Should You Buy a Cargo Trailer in the Winter?November 19, 2019 by Kyle McFarlane
People buy trailers for hundreds of different reasons and there is no right or wrong time to start looking for new or used trailers for sale. Many landscapers and roofing companies buy trailers in the spring because that is when their work starts picking up again, but there is no reason that you can’t buy a cargo trailer in the winter. Winter is a great time for outdoor enthusiasts who enjoy the snow and a cargo trailer is ideal for transporting snow blowers, snow removal equipment, snowmobiles and the rest of your gear.
SHOULD YOU BUY A CARGO TRAILER IN THE WINTER?
There are many numbers of reasons why you might need a cargo trailer in the winter. Just because the weather is bad, doesn’t mean that landscapers stop working. Landscaping businesses often turn to snow clearing during the cold months when there is no garden work. A cargo trailer is perfect for hauling all the equipment needed to clear sidewalks and parking lots.
The main use for cargo trailers in the winter, however, is transporting snowmobiles. If you are a weekend warrior a trailer is the best way to get your snowmobile to the best trails, and owning an enclosed trailer also means that you have a safe, secure place to store your snowmobiles in the summer.
HOW TO FIND THE RIGHT CARGO TRAILER IN THE WINTER
There are several things that you need to consider when choosing a cargo trailer that is mostly going to be used in the winter. One of the biggest decisions that you will have to make is what type of material best suits your needs. A steel trailer may be cheaper, but an aluminum trailer will last longer, pull easier and not suffer as much in the harsh winter weather. If you have the budget, go with aluminum.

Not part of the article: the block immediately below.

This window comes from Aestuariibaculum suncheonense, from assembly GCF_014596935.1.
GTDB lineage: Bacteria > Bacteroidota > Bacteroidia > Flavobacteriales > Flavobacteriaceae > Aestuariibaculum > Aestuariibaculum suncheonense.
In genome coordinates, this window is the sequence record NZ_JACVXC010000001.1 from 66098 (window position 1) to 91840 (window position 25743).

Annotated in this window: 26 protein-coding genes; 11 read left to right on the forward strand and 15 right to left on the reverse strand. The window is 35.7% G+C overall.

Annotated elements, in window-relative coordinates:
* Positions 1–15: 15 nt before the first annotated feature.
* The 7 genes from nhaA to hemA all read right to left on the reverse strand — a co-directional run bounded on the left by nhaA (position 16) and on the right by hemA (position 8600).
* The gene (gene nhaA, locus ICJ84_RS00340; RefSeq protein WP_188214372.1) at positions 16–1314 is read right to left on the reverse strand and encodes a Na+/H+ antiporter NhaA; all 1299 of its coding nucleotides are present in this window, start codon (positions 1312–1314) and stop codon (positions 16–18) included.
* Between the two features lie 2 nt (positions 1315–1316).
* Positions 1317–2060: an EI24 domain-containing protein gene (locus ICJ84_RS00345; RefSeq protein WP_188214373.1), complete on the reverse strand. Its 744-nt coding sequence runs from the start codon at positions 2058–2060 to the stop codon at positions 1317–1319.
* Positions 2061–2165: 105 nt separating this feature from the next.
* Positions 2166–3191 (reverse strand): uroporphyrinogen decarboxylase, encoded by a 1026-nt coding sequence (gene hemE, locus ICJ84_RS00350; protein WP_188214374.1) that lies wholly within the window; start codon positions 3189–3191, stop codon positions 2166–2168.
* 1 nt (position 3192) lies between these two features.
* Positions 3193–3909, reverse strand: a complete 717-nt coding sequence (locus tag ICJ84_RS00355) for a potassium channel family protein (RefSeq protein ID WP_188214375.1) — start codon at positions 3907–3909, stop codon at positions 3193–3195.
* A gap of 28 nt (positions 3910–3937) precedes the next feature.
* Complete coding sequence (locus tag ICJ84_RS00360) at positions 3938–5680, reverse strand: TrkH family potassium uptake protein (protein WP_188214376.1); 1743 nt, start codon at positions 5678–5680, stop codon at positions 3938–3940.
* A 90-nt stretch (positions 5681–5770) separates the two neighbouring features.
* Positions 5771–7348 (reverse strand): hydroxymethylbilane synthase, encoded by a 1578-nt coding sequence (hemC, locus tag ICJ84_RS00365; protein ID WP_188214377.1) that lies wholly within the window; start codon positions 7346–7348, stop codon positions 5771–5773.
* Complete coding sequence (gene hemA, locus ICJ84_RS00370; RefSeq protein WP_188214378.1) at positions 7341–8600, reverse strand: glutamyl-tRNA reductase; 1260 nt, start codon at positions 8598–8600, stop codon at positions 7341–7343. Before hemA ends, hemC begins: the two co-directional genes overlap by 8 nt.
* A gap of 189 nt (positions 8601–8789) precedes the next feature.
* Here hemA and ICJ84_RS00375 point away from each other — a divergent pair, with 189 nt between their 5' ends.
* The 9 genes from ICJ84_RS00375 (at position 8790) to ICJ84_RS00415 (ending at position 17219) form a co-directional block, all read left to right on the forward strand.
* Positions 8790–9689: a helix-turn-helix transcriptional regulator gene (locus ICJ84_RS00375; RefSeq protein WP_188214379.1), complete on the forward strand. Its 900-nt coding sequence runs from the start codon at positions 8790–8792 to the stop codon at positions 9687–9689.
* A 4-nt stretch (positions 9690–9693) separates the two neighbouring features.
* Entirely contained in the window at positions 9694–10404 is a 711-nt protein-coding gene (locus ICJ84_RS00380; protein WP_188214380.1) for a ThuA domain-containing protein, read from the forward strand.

Another big decision is the size of the trailer and that depends on its function. If you are buying a trailer for transporting your snowmobiles, the size will be determined by the number of sleds you own. A cargo trailer can have space for two, three or four snowmobiles and trailers generally come in three heights; a lowboy with a deck that is as low to the ground as possible, a mid-deck that is raised for some ground clearance and a highboy where the deck is above the wheels.
POPULAR TRAILERS FOR TRANSPORTING SNOWMOBILES
If you are looking for a great entry-level trailer, you won’t go wrong with a two-place, 8’6” wide highboy made of aluminum. This trailer has a single axle and no brakes and is probably the most economical trailer to pull. The disadvantage is that it doesn’t have a drive-off front ramp but with most snowmobiles having a reverse option, a front drive-off ramp is not essential.
A good option if you want more space is a three-place 7-feet-wide lowboy with a steel frame. This trailer is low to the ground and the tandem axles give it a smoother ride than a single axle trailer. The trailer also has a front ramp, making it easy to drive your snowmobiles in and out, but only being 7 feet wide means that there isn’t much room for storage cabinets or racks.
If you are a serious snowmobiler and want loads of space, then a three or four place 8 feet wide trailer is ideal. This option can be a lowboy, mid-deck or highboy. The disadvantage of a lowboy is that you have to maneuver your snowmobiles around the full-size fender boxes when loading the trailer and it does not have the best ground clearance for rugged terrain. The mid-deck gives you more ground clearance and the fender boxes are low enough to drive over. The highboy, however, is the most popular option for an enclosed cargo trailer of this size; it is easy to load, has good ground clearance and plenty of room for storage cabinets and racks.
Contact McFarlane’s if you are looking for new or used trailers for sale this winter.